Sensory Processing in ASD and ADHD: A Multi-Groups Approach

Poster Presentation
Friday, May 3, 2019: 11:30 AM-1:30 PM
Room: 710 (Palais des congres de Montreal)
R. A. Stevenson1, K. M. Parks2, S. E. Schulz1, M. Segers3, E. Anagnostou4, R. Nicolson5, E. Kelley6, S. Georgiades7, J. Crosbie8, R. Schachar9 and X. Liu10, (1)Western University, London, ON, Canada, (2)The University of Western Ontario, London, ON, Canada, (3)York University, Toronto, ON, Canada, (4)Holland Bloorview Kids Rehabilitation Hospital, Toronto, ON, Canada, (5)University of Western Ontario, London, ON, Canada, (6)Queen's University, Kingston, ON, Canada, (7)McMaster University, Hamilton, ON, Canada, (8)Psychology, The Hospital for Sick Children, Toronto, ON, Canada, (9)Psychiatry, The Hospital for Sick Children, Toronto, ON, Canada, (10)Genomics, Queen's Genomics Lab at Ongwanada, Kingston, ON, Canada
Background: Though the DSM-5 diagnostic criteria for autism spectrum disorder (ASD) and attention/deficit-hyperactivity disorder (ADHD) show little overlap between the two disorders, studies have shown that children with ASD and ADHD have many overlapping issues, including sensory issues. Sensory processing impairments occur in several modalities including touch, taste, smell, and sound and can impact how a child perceives and responds to everyday events. In turn, these impairments have significant implications for a child’s social communication, academic achievement, and quality of interpersonal relationships. Despite this, few researchers have directly compared sensory processing patterns in ASD and ADHD. Thus, while it is known that children with ASD and ADHD both exhibit atypical sensory processing, the extent to which these patterns operate similarly across groups remains unclear.


  • To compare sensory processing across ASD and ADHD using the Short Sensory Profile (SSP);
  • To evaluate the validity of the current seven-factor model in describing sensory processing patterns in ASD and ADHD using the SSP;
  • To compare factor structures between ASD and ADHD.

Methods: Participants included 571 children and young adults (Age range=1.88-21.89 years, Mean age=10.01±3.98), with ASD (n=361) and ADHD (n=210) without any comorbidities. Parents completed a well-established questionnaire assessing sensory processing (SSP). Subscale scores on the SSP were compared across groups. Confirmatory factor analyses were performed using individual items comprising the SSP on each group separately to determine whether a seven-factor model to describe sensory processing holds the same meaning and measurement properties across ASD and ADHD groups. The seven latent variables were defined based on the original creation of the SSP where each item loaded onto the corresponding sensory system to which it belongs.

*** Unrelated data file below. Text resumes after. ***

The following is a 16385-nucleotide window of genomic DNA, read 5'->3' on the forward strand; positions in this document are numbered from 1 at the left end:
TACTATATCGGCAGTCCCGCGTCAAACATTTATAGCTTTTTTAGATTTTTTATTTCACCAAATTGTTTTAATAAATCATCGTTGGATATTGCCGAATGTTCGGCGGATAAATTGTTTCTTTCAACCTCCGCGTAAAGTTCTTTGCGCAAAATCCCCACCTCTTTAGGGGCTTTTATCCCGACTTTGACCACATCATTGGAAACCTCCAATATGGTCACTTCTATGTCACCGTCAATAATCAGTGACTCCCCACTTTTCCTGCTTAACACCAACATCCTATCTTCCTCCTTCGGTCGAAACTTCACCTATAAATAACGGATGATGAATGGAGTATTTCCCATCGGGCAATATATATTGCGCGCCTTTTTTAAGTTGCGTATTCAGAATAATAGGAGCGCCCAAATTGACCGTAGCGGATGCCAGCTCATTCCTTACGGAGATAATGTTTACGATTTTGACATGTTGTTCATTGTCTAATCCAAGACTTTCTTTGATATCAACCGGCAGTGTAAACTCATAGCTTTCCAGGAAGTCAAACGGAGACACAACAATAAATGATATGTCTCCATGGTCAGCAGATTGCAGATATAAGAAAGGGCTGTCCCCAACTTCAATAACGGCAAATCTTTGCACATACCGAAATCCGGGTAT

Results: Direct comparisons across diagnoses revealed that the ASD group showed greater impairment in tactile, taste/smell, movement, low energy, and visual/auditory (all p-values<.001), but not sensory seeking (p=.634) domains and the ADHD group showed greater impairment in the auditory filtering domain (Figure 1). For both ASD and ADHD models, all items on the SSP loaded onto the originally proposed latent variables well (>.40; Table 1), fit indices indicated acceptable overall fit (Table 1), and correlations among latent variables were low (<.85), indicating that these variables are tapping into distinct constructs in describing sensory processing patterns. Thus, despite significant differences in sensory processing between diagnostic groups, the factor structures still capture the same underlying latent variables for both groups.

Conclusions: Our results demonstrate that although there are differences in the way individuals with ASD and ADHD process sensory information, a single inventory of sensory processing can be reliably used to describe sensory processing patterns in both groups. The SSP measures components of basic sensory processing without referencing social or affective responses to sensory events, providing a good measure of sensory processing without tapping into other diagnostic features. These findings provide a useful next step for those interested in understanding the underlying structure of sensory processing in diagnostic groups who exhibit similar sensory processing patterns as those with ASD and ADHD.